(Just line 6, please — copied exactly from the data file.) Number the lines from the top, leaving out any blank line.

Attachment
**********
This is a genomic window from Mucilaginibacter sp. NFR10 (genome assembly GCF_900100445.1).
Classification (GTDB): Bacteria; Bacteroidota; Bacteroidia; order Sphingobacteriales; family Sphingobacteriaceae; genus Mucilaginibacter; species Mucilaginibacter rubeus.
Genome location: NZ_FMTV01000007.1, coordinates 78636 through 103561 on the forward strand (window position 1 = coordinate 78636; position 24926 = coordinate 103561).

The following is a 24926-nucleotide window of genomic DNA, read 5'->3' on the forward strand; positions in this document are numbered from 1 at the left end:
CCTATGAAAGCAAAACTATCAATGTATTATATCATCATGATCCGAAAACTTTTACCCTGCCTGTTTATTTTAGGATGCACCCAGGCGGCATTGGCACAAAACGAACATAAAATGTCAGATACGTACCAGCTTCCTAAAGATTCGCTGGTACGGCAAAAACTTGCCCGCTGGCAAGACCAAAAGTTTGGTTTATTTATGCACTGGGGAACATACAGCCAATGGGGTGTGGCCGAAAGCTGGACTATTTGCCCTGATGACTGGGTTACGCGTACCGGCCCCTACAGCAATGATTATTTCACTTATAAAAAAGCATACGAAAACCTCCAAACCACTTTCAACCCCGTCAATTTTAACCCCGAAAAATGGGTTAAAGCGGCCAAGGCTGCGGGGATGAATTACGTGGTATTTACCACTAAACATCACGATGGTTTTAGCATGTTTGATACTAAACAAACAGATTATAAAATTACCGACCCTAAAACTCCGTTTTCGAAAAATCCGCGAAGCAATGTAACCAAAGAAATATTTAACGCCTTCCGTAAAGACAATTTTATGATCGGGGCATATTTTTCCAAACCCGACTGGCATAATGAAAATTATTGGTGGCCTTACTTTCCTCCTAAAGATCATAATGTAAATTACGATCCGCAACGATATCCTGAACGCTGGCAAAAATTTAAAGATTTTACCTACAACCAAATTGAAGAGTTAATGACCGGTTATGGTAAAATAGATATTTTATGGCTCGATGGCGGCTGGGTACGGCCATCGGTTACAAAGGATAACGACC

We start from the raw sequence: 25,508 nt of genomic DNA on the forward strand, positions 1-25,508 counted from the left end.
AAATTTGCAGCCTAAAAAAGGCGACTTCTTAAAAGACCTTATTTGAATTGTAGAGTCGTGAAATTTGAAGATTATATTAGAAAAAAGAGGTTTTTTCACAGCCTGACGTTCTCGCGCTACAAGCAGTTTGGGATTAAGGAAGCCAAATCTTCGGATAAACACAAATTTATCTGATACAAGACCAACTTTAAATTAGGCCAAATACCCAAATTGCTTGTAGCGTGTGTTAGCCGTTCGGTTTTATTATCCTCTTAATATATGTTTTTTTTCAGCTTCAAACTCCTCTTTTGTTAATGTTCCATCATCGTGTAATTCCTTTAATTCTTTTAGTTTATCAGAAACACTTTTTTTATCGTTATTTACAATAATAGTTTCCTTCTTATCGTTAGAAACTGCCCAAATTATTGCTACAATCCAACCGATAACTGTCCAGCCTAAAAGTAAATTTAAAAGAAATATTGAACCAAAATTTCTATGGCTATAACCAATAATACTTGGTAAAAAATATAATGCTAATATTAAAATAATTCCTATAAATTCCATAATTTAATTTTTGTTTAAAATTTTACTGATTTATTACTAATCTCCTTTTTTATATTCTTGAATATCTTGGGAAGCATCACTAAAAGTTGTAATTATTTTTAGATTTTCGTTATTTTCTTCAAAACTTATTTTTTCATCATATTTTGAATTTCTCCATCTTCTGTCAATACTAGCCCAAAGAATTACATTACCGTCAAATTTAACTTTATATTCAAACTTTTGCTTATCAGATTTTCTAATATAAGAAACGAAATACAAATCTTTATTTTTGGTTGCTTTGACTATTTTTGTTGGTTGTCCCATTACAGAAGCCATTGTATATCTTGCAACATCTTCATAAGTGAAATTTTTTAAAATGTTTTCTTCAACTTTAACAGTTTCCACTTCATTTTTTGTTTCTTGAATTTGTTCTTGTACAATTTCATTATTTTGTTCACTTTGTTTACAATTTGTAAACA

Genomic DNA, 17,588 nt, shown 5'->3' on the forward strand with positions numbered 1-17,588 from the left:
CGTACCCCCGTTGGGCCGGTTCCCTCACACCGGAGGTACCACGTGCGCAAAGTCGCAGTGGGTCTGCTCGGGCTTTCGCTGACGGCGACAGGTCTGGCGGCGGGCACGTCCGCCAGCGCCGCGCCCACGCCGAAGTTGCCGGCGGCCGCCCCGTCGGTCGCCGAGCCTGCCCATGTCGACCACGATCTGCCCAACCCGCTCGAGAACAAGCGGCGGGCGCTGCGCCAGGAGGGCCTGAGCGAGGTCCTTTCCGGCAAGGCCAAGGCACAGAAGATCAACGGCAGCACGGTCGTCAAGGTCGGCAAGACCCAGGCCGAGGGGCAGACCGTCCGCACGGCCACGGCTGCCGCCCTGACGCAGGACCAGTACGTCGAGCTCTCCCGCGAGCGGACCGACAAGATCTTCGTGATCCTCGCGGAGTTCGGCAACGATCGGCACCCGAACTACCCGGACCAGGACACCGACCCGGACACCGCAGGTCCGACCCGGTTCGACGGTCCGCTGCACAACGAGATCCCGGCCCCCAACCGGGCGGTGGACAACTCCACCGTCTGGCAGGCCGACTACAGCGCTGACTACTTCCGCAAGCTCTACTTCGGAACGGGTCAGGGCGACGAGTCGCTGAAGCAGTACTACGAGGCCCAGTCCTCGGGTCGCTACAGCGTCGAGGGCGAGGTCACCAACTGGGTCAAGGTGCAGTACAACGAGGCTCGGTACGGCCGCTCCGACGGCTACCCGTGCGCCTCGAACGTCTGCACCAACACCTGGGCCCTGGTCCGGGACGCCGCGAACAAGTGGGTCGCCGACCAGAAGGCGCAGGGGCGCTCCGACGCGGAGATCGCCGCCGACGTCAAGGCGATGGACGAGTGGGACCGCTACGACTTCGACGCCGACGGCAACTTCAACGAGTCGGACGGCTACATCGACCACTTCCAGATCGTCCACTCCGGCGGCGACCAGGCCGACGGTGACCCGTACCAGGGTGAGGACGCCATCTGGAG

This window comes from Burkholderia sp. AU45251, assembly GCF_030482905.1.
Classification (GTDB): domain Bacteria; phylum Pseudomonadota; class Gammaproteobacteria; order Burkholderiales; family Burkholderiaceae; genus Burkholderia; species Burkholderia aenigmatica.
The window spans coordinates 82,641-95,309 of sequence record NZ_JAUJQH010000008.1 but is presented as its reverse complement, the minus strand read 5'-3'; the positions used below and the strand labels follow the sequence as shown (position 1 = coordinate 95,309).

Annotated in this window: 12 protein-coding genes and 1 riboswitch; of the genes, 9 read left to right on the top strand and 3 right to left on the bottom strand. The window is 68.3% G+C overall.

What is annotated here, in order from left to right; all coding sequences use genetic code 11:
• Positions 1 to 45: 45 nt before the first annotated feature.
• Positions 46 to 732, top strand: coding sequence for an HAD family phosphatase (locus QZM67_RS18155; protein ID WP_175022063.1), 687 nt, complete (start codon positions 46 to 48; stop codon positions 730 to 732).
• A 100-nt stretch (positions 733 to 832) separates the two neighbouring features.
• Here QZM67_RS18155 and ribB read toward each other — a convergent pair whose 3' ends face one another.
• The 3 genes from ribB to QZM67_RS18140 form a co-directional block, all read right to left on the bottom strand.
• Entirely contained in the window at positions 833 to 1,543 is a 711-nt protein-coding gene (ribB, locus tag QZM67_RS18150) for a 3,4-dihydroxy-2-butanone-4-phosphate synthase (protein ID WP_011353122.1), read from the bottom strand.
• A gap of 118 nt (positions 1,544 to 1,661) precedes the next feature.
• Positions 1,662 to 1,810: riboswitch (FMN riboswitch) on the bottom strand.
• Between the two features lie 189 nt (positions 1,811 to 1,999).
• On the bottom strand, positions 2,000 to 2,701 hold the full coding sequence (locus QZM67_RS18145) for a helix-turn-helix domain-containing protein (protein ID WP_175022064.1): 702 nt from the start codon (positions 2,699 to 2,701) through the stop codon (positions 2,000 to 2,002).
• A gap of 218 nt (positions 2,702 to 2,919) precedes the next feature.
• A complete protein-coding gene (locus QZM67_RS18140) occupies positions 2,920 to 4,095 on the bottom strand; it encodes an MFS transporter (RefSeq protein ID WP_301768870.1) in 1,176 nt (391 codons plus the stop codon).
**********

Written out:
We start from the raw sequence: 25,508 nt of genomic DNA on the forward strand, positions 1-25,508 counted from the left end.